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#7 Mark Dunn

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Posted 08 November 2015 - 06:46 AM

THere's always a framing adjustment on a projector. It might be a lever near the gate which just moves the gate mask up and down, rather than a knob which adjusts the claw pivot. If not, you need something better. You can see it clearly here

http://www.ebay.co.u...5kAAOSwA4dWF7OT


Edited by Mark Dunn, 08 November 2015 - 06:46 AM.

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#8 Dom Pates

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Posted 10 November 2015 - 05:33 PM

I don't know which projector you're using, but my projector has a knob to turn to correct this.  It sometimes needs adjusting when swapping films, as the sprockets don't always line up perfectly with the aperture.  Have a look at the projector manual (if you have it) or just look around for a knob or lever you haven't adjusted yet!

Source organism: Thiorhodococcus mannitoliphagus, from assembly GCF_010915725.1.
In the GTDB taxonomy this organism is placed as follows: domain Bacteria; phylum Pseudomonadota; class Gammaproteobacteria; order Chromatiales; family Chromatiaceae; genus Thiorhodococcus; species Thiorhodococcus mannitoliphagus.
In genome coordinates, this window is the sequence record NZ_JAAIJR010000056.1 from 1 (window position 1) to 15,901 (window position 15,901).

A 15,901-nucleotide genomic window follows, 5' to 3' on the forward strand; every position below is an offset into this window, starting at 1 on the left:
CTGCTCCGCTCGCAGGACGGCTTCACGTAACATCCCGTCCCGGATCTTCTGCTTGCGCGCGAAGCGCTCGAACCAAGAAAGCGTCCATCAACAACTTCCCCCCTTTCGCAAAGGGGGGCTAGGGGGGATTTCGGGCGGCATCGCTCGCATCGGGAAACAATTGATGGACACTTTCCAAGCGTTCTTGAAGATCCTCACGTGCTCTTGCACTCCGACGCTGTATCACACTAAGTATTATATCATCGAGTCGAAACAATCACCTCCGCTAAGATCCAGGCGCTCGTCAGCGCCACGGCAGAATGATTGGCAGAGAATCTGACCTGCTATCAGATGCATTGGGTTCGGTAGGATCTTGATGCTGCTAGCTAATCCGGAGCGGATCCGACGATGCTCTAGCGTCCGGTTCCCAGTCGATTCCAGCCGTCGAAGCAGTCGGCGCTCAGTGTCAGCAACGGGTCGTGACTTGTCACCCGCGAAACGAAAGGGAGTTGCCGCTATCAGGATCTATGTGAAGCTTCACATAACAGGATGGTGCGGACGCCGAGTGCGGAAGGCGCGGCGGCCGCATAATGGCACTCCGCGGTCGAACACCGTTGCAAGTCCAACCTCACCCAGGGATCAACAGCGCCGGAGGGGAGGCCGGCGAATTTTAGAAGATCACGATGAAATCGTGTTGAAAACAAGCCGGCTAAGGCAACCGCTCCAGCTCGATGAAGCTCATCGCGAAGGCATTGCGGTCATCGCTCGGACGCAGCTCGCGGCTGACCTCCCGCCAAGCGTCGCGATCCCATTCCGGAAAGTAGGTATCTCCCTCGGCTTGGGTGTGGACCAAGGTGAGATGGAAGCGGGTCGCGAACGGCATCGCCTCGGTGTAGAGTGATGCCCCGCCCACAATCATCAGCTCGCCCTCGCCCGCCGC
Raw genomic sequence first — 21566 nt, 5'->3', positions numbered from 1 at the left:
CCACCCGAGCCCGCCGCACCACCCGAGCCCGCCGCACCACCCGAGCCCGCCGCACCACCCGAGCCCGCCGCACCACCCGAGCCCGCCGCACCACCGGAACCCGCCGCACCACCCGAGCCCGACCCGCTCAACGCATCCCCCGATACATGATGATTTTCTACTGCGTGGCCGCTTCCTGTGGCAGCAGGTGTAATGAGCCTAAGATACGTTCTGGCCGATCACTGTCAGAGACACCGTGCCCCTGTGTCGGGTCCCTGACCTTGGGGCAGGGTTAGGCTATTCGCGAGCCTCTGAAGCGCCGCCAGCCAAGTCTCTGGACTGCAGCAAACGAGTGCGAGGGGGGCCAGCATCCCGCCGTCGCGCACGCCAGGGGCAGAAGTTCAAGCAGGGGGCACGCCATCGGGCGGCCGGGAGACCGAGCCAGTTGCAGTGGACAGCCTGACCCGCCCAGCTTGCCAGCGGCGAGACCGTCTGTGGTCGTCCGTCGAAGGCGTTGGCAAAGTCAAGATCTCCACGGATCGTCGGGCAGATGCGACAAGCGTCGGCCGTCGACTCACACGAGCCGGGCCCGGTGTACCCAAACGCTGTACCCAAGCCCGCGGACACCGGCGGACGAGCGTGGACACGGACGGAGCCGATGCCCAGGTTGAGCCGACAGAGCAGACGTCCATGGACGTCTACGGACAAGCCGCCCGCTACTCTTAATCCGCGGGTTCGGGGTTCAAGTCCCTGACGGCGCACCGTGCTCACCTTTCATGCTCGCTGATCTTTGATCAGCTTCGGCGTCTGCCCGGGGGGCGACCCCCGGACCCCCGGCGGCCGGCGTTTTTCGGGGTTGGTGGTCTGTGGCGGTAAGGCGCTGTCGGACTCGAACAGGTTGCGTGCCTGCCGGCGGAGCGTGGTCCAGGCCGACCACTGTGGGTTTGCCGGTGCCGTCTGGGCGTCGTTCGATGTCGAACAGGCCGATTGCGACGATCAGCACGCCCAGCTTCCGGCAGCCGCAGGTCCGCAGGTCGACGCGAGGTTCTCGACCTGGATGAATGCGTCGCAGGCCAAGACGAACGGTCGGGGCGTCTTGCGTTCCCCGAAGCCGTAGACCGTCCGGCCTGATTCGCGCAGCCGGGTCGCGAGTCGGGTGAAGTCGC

Report back if you manage to fix it :o)

 

Thanks Dave - in the end, this is exactly what fixed it! Feel a little daft, of course, but I'd clearly not turned the knob far enough in the right direction. Sometimes, you look for complexity in the solution to a problem, when it's actually simplicity that does it.

 

Now I can get on with the job of screening and capturing - much appreciated for the pointers!


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#9 Dom Pates

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Posted 10 November 2015 - 05:45 PM

To Logan, Dom and Mark - thank you all for your contributions in helping a stranger figure out a problem. If you're not already part of a community, it can be quite a jump to head in and ask a question - you all helped me to think forward.